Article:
Although current law mandates only nine years of schooling, 95% of students go on to high school, trade school or college. There are over 100 institutions of higher education in Taiwan. Roughly 66.6% of the over 100,000 students taking the national university entrance exams are accepted to a higher educational institution. Since the 1990s many trade schools and junior colleges have been 'promoted' to university status.
Taiwan has a developed capitalist economy that ranks as the 19th largest in the world by Purchasing power parity ((NYSE:PPP)), ranks as 18th in the world by GDP at purchasing power parity per capita. It ranks fifths in economic freedom among Asia Pacific countries, and 18th in the world.
Unlike its neighbors, South Korea and Japan, the Taiwanese economy is dominated by small and medium sized businesses, rather than the large business groups. Since the beginning of the 1990s, the economic ties between Taiwan and Mainland China have been very prolific. As of 2008, more than US$150 billion have been invested in the PRC by Taiwanese companies, and about 10% of the Taiwanese labor force work in the PRC, often to run their own businesses.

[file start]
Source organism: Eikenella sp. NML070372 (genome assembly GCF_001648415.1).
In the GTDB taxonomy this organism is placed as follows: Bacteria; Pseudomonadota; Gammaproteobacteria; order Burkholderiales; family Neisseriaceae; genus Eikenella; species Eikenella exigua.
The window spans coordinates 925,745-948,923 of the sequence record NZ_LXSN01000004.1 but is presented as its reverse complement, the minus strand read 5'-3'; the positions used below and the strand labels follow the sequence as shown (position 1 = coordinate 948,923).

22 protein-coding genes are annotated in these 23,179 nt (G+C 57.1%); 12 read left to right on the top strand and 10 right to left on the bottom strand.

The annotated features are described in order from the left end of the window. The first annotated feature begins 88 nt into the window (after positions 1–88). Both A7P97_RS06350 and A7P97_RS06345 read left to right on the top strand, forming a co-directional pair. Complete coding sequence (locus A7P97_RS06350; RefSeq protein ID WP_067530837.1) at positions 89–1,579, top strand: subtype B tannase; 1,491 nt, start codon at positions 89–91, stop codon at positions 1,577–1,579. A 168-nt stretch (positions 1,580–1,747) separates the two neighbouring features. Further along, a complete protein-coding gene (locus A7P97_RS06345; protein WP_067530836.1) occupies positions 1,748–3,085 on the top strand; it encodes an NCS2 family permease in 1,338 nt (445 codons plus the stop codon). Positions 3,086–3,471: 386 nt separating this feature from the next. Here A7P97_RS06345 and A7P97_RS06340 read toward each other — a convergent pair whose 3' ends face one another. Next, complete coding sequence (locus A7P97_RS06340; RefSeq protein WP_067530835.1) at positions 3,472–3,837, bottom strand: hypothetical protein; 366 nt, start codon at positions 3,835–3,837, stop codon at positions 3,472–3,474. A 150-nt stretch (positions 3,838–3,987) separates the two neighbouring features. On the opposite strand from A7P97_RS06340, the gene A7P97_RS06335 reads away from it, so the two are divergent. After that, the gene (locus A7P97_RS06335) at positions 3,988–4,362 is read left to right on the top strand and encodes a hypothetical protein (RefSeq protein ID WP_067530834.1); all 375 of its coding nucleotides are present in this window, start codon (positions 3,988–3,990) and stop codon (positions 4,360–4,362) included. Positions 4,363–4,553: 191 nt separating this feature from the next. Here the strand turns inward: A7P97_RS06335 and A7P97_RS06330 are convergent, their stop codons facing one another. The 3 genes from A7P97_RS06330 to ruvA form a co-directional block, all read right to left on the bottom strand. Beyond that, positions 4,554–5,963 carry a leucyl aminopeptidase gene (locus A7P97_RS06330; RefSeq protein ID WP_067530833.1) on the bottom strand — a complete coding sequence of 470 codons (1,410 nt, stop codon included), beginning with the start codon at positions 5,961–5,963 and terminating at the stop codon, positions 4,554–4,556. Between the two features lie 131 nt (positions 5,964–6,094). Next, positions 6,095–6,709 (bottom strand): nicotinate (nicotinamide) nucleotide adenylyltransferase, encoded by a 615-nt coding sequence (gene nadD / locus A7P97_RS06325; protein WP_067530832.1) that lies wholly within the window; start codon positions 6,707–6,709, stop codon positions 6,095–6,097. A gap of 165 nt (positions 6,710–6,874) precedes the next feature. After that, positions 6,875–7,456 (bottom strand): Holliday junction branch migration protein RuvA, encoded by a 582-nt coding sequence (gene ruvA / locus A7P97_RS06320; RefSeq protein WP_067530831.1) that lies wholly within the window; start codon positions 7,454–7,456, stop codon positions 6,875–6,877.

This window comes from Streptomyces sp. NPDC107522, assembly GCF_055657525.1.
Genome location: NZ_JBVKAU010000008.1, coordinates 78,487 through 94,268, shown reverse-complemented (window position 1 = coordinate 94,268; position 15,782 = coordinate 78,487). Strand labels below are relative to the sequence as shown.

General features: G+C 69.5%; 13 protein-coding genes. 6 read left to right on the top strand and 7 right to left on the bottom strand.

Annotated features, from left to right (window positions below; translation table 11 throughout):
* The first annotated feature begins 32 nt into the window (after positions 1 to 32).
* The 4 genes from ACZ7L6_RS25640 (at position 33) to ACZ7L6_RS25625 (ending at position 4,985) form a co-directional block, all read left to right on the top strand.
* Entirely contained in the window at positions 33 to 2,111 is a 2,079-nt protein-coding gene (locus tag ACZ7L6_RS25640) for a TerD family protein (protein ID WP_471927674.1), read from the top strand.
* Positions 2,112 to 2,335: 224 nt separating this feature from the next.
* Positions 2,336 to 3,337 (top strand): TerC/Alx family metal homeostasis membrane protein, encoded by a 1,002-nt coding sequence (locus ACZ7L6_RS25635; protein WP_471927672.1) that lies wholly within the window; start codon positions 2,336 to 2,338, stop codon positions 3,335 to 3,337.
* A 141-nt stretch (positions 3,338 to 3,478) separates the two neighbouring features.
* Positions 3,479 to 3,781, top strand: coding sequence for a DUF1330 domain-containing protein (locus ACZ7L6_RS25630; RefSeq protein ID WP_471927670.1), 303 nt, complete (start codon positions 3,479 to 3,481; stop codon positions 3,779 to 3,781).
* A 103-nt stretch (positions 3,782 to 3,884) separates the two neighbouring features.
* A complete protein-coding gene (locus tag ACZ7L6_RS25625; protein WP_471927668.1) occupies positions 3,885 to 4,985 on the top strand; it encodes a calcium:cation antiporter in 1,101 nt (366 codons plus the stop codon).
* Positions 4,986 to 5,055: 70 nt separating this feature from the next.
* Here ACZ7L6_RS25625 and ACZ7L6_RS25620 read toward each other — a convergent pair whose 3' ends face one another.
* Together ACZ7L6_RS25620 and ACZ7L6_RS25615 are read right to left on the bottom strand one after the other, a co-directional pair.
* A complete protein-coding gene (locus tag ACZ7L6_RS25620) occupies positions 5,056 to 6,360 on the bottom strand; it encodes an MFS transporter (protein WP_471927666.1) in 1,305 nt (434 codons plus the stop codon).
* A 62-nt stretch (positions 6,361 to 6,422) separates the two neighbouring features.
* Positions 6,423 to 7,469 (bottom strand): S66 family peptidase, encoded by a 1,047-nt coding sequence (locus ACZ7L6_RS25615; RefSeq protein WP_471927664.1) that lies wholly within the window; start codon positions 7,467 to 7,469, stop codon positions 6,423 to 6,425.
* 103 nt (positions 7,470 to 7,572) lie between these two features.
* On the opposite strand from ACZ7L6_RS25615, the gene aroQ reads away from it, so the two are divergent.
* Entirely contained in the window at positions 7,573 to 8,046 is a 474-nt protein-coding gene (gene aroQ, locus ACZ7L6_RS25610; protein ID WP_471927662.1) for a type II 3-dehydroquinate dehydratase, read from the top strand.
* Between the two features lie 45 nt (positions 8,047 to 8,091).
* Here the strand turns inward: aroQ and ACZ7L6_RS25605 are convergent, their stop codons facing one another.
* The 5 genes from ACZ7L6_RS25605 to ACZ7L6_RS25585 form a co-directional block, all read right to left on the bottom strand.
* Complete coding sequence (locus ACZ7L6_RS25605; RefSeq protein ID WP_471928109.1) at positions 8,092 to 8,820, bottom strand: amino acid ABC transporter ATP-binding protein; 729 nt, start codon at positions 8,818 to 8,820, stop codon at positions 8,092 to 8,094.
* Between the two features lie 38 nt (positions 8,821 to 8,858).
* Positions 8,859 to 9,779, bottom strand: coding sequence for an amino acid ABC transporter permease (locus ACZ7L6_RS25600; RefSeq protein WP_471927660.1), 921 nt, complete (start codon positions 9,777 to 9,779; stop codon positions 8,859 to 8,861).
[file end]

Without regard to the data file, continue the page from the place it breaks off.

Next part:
Since the global financial crisis starting with United States in 2007, the unemployment rate has risen to over 5.9% and Economic Growth fallen to -2.9%. However, Taiwan managed to emerge from the crisis in very good shape. In 2010, economic growth reached 10%, the highest rate in almost 30 years, international trade jumped more than 39% to US$526.04 billion, and the job market rose with most businesses set to recruit. As a result, the IMF estimated Taiwan's 2010 GDP-PPP per capita at over US$34,700, surpassing those of Finland, France and Japan.
The chart in Fig. 1 shows two different views of Taiwan TWII index, the blue line is for the Taiwanese investor in Taiwan dollars, the green line is for the $US dollar investor. As in the case of Brazil, due to exchange rate differences, the timing of the entry and exit to any foreign market can make a big difference in the US dollar returns!